BROOKSVILLE – Finvola Drury, poet, teacher and peace activist, died on Saturday, January 17th, 2015, of natural causes in Blue Hill, Maine. She was 88 years old.
Born in Cleveland, Ohio, in 1926, Ms. Drury was the daughter of Francis William (Dick) Drury and Marie McNeil. She attended Notre Dame Academy and Mary Manse College. Her first teaching was done as a lecturer at the Toledo Museum of Art. In 1948 she married philosopher and teacher George Drury in Chicago. There her daughter and son were born and she was first published in “Poetry, a Magazine of Verse.”
Ms. Drury earned a B.A. from Empire State College and an M.A from the University of Buffalo, where she studied with Robert Creeley and Marcus Klein. She taught Creative Writing at the University College of the University of Chicago, at the Rochester Institute of Technology, and at Writers & Books (Rochester, New York) where she also served for fifteen years on the Board of Directors. During the sixties, she chaired Wayne State University’s Miles Modern Poetry Committee, organizing a remarkable array of readings and events in Detroit. Her poems and prose have appeared in a wide variety of publications, and she is the author of two books of poetry, “Burning the Snow,” and “Elegy on the Death of Joric Ross.” Her poems are included in a number of anthologies, among them “The Next Parish Over: A Collection of Irish-American Writing,” and “I Have My Own Song for It: Modern Poems of Ohio.” Ms. Drury recently received a copy of the proofs for “From The Writing House: A Finvola Drury Reader” (edited by Sohnya Sayres). In his foreword, poet Jim LaVilla-Havelin writes that encountering Fin Drury’s work can make a reader or hearer feel “awake and whole and connected.” Poet Anne C. Coon identifies in Finvola Drury’s writings “a life-long commitment to reflection, to justice, and to the power of the word.”
Ms. Drury taught workshops on autobiographical writing, and she helped many of her students complete and publish their memoirs. Groups founded by former workshop participants continue to meet together to this day. She was invited to read her works at many venues, including The Newberry Library in Chicago. Finvola Drury wrote extensively about her life with her Jewish neighbors in Detroit, and she was frequently asked to share those writings in readings for synagogue-based groups in several cities. Her “The Radio Seder” was broadcast live on WFMT-Chicago as part of the station’s Passover programming. Called Fin by her many friends and students, she interacted generously with people. The poet Langston Hughes once asked her to stay in an audience because she was such a good laugher. Her caregivers and friends said that while they were caring for her, she was still teaching them.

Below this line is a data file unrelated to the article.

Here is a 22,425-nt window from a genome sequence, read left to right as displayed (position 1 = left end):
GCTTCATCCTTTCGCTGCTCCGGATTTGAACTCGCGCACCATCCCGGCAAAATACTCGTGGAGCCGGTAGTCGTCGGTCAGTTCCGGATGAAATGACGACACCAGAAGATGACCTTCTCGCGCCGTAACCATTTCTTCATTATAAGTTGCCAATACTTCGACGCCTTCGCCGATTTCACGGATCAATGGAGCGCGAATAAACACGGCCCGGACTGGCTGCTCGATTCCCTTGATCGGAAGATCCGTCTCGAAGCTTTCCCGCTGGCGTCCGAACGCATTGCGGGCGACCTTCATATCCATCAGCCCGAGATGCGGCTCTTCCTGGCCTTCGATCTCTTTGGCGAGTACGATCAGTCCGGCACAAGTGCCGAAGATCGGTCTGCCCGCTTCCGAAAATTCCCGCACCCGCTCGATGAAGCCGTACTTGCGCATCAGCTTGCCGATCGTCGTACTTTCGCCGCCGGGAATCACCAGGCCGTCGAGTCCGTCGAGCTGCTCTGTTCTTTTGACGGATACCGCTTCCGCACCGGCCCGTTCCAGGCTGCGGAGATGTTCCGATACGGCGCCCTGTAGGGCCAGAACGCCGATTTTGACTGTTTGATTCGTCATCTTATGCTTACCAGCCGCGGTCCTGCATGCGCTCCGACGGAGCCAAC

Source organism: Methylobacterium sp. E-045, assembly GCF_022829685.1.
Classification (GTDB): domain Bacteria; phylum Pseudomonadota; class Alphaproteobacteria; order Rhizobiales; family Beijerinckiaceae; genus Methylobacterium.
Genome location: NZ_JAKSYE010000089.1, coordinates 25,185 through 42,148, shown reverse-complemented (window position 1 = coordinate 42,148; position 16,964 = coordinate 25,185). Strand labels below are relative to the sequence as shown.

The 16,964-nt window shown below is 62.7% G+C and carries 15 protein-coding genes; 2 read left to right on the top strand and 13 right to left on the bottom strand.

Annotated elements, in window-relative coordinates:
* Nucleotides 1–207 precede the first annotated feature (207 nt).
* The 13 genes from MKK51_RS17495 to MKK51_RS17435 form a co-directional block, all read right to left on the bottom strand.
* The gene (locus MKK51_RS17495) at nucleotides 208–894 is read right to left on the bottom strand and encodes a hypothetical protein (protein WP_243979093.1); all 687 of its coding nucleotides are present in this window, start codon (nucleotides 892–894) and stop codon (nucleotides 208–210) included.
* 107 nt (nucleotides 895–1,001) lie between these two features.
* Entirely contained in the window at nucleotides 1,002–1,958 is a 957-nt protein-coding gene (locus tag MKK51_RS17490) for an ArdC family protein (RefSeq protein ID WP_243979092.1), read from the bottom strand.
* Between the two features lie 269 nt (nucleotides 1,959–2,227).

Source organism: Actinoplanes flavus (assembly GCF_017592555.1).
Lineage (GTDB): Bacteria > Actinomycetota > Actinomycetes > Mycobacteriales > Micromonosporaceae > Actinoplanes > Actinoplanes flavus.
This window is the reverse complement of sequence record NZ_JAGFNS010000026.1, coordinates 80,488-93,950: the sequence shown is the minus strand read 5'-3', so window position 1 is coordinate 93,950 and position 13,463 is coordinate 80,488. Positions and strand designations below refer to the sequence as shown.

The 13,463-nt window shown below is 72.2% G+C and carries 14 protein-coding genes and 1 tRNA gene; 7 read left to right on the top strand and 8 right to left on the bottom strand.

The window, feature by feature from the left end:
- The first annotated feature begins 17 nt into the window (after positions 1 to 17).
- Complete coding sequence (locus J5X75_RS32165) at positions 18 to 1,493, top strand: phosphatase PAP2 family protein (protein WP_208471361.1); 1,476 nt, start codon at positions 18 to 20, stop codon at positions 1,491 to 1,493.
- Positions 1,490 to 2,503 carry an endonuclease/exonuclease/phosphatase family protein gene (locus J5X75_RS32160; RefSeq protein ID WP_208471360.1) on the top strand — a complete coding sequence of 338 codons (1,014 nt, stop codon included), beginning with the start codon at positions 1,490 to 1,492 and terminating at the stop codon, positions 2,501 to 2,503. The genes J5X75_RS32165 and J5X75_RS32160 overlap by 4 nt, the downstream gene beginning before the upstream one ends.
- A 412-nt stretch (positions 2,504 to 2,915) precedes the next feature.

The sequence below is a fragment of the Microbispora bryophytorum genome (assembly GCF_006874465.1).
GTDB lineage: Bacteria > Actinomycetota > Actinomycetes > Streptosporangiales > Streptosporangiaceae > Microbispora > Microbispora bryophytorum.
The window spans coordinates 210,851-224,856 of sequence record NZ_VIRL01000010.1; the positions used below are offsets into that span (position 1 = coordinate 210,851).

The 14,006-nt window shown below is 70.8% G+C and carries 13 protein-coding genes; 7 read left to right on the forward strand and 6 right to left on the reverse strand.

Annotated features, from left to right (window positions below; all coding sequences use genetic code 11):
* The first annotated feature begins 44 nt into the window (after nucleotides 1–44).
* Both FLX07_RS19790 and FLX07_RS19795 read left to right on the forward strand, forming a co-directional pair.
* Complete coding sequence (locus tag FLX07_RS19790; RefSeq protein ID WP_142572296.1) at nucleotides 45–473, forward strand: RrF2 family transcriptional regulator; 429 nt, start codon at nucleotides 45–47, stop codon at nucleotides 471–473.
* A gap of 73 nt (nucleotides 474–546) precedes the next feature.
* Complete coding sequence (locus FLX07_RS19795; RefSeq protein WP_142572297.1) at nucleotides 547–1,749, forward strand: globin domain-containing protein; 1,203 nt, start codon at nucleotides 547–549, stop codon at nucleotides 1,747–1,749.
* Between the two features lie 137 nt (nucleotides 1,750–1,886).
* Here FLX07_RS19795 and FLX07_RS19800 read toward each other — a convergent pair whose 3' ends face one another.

A tireless worker for peace and for civil rights, Finvola Drury in 1968 entered a congressional primary as a peace candidate. She provided active support for the Vietnam Veterans Against the War, helping to feed the veterans who came to Detroit for the first Winter Soldier hearings. She also gave poetry readings to call attention to veterans’ issues. Her father worked on the railroad and that informed her sense of the rights of laborers. At the age of eighty-five, and still in the first stages of recovering from a stroke, she joined her neighbors in a public demonstration.
Ms. Drury cited a significant experience that helped her to think of herself as a writer. She writes: “In 8th grade a nun, Sister Delphine, read aloud an essay of mine, ‘Storm over Lake Erie.’ She pointed out my use of metaphor and rhythms, establishing for me an irreversible connection between myself and language.”
Finvola Drury’s letters, papers and manuscripts are housed in the special Collections Department of the Harlan Hatcher Graduate Library of the University of Michigan at Ann Arbor.
Ms. Drury’s daughter, Finvola, AIDS scientist and health worker, died in 1991. George F. Drury, her husband of sixty-two years, died in 2010. She is survived by her brother David, of Waterville, Ohio, his wife Aggie; many nieces and nephews; her son George, and her daughter-in-law, Kathy Cowan, both of Chicago.
A memorial service will be held at a later date.
Arrangements by Jordan-Fernald, 49 Main St. Blue Hill
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